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Intro

The Helium network is growing at breakneck speed, and for every new entrant that means another node in which to split a fixed block reward. However, the reward division is not clean cut, after all it depends on coverage provided and proximal node density. Everybody knows how much HNT reward they earn, but is the node performing well? Another related, and more tricky question to answer is where are rewards going after the network 10x’s in size? The rest of this article will lay out some numbers to answer these questions.

Analysis

First, some ground rules: for a node to be eligible in this analysis it must meet two criteria. This is done to filter out new nodes and nodes with too much downtime. Any node in good working order, even lone wolves, won’t have a problem satisfying these conditions.

1. In a 1 month span, a node must have at least 25 reward events.
2. A node’s first and last reward in a month must be separated by at least 25 days.

The analysis consists of 500 randomly selected nodes, with HNT tabulated over 31 days. I’m not filtering for known gaming populations, consensus elections or any location in specific. To do all this I queried the Helium API and used a statistics package. If you want the python let me know.


One thing to keep in mind – on December 16th 2020, the Helium team officially pushed a major reward change in the form of HIP15 / HIP17 (see this great video to understand the concepts). This makes it difficult to draw parallels from 2020 since that reward structure operated under a different set of rules. Don’t forget the monetary policy shift of HIP20, which introduced a max supply cap and halving schedule! Come August, all of this analysis will be turned on its head as rewards reduce by 50% over night.

Growth and reward

As of March 2021, the Helium network is seeing tremendous growth. Helium team members fully expect from at least 100k, maybe 200k nodes by the end of 2021 [1]. Which is nuts.


This is a box plot of five 1-month snapshots in time. (Need a box plot reminder?)
A few points on the box plot graph:
  • The blue line connects the means (don’t confuse mean with median!)
  • The “box” contains two middle quartiles. The middle 50% of earners live in this box.
  • The Nov 2020 to Jan 2021 transition is interesting, because it shows the impact of HIP15/17.
  • HIP15/17 had a democratizing effect on earnings: the middle 50% of earners earned more because the box shifted upwards towards greater earnings. The end result of HIP15/17 is a big clump of people on the bottom end of the spectrum (10-50HNT/mo) actually earned more after the HIP15/17 drop.
  • Ultra high end earners saw a slight dip after HIP15/17 dropped.

Another way of showing this information is with a cumulative distribution plot.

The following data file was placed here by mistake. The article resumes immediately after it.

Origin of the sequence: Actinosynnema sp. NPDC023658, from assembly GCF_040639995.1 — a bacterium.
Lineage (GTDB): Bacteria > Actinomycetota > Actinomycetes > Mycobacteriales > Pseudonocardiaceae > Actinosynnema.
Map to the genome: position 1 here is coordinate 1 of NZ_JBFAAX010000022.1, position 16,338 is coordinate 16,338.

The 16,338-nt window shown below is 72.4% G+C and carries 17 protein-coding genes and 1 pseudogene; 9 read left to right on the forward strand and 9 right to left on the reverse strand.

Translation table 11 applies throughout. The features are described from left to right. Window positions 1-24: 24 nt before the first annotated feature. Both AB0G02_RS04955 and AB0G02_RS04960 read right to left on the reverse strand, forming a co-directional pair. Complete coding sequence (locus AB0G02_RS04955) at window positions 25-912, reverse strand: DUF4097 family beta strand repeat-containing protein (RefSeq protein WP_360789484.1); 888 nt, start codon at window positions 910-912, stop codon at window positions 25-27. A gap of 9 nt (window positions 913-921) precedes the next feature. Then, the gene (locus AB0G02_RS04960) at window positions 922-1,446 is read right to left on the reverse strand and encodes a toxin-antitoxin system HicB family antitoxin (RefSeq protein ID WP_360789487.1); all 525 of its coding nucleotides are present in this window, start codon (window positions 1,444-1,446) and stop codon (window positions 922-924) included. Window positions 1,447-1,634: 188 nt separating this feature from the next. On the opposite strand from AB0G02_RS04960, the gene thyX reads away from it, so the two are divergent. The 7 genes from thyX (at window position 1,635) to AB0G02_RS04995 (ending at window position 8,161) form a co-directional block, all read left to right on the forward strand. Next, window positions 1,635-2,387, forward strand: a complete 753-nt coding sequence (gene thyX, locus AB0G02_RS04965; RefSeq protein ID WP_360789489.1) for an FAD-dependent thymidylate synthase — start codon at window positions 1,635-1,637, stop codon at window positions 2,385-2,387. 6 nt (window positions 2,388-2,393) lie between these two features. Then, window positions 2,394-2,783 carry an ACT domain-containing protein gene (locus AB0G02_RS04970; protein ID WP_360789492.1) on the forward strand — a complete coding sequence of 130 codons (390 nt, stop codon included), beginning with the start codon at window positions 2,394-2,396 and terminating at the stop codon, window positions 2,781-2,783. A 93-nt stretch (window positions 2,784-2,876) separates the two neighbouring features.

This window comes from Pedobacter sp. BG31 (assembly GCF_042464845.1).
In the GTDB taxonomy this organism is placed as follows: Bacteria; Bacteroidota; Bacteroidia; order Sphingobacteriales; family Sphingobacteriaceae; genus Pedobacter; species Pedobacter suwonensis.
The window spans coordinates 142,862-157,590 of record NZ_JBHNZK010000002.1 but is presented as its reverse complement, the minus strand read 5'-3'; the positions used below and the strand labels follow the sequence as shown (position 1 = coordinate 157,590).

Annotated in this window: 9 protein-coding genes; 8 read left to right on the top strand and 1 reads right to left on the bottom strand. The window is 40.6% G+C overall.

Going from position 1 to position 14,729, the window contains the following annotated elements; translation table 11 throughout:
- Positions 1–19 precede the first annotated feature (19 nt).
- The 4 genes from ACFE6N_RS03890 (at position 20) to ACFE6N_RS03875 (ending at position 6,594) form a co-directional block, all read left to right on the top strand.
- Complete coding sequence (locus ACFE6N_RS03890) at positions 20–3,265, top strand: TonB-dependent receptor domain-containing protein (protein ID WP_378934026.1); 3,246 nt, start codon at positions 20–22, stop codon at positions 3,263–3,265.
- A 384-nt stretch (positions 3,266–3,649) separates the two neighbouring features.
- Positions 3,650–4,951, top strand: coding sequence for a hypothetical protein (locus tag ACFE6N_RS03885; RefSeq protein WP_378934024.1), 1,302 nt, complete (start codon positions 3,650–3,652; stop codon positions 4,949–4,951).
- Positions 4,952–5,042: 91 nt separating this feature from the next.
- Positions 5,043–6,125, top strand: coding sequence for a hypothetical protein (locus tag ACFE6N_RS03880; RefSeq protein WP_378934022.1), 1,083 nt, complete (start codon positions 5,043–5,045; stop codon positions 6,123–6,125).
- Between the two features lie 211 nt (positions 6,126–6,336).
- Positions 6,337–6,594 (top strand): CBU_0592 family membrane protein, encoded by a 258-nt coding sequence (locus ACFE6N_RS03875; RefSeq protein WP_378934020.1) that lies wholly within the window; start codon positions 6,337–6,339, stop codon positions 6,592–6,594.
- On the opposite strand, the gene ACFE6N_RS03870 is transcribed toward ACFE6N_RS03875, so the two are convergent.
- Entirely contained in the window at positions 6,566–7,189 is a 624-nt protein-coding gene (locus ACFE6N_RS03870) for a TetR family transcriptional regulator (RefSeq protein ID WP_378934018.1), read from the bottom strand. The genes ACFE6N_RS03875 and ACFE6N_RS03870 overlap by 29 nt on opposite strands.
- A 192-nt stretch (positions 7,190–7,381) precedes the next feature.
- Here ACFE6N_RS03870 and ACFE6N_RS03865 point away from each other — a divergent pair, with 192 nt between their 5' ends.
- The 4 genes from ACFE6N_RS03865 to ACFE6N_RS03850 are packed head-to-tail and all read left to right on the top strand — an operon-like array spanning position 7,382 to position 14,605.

A few takeaways:
  • If your node made ~120 HNT in February 2021, you did better than 50% of people.
  • If your node made ~550 HNT in February 2021, you did better than 90% of people.

January to February had modest growth in node count, adding about 3000 (20% overall inflation), and the 50th percentile monthly reward shrank by about 10% and the long tail rewards by about 15%. As the network continues its march to 100-200k nodes, we will see the CDF lines shift left as everybody makes less and less HNT. So far it looks like the low & high ends are more affected by node dilution.

Where from here?

Adopting the Jan to Feb trajectory as a simple rule (20% node inflation = 10% drop in 50th-% rewards, 15% drop in 90th=%), the rest of the year looks a little bit like this.

Observations:
  • By 50,000, your 50th percentile node brings in 70 HNT monthly.
  • By 100,000, your 50th percentile node brings in 45 HNT monthly.

This is my 5 minute back of the envelope projection — no doubt there are better ways of modeling this. As the great 2021 gold rush plays out I may refresh it.

Conclusions

This post is a long winded way of saying it’s great to be an early adopter in a promising project :)

2021 will be an exciting year for Helium. The project has already captured numerous “world largest X”, and there is still a clear path to 10x’ing node coverage within 12 months. What will the headlines say in 2022? What fantastic new use cases will emerge for an ever present network, unconstrained by battery life and Big Telco costs? Temperature sensors, weather stations, rat traps.. those have great utility, but are frankly pretty boring. We’re just scratching the surface.

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There are a few reasons in the Helium world why you might want to turn a raspberry pi into an ethernet router. However, what I care about is a customizable approach to cell backhaul. As it stands right now all off the shelf Helium miners are essentially black boxes with no SSH, no USB, and no real interfaces except through the app and any bluetooth switches. So the goal with a DIY ethernet router is to create a machine which forwards internet from another location to the miner, from which you can load up with all sorts of customized solutions.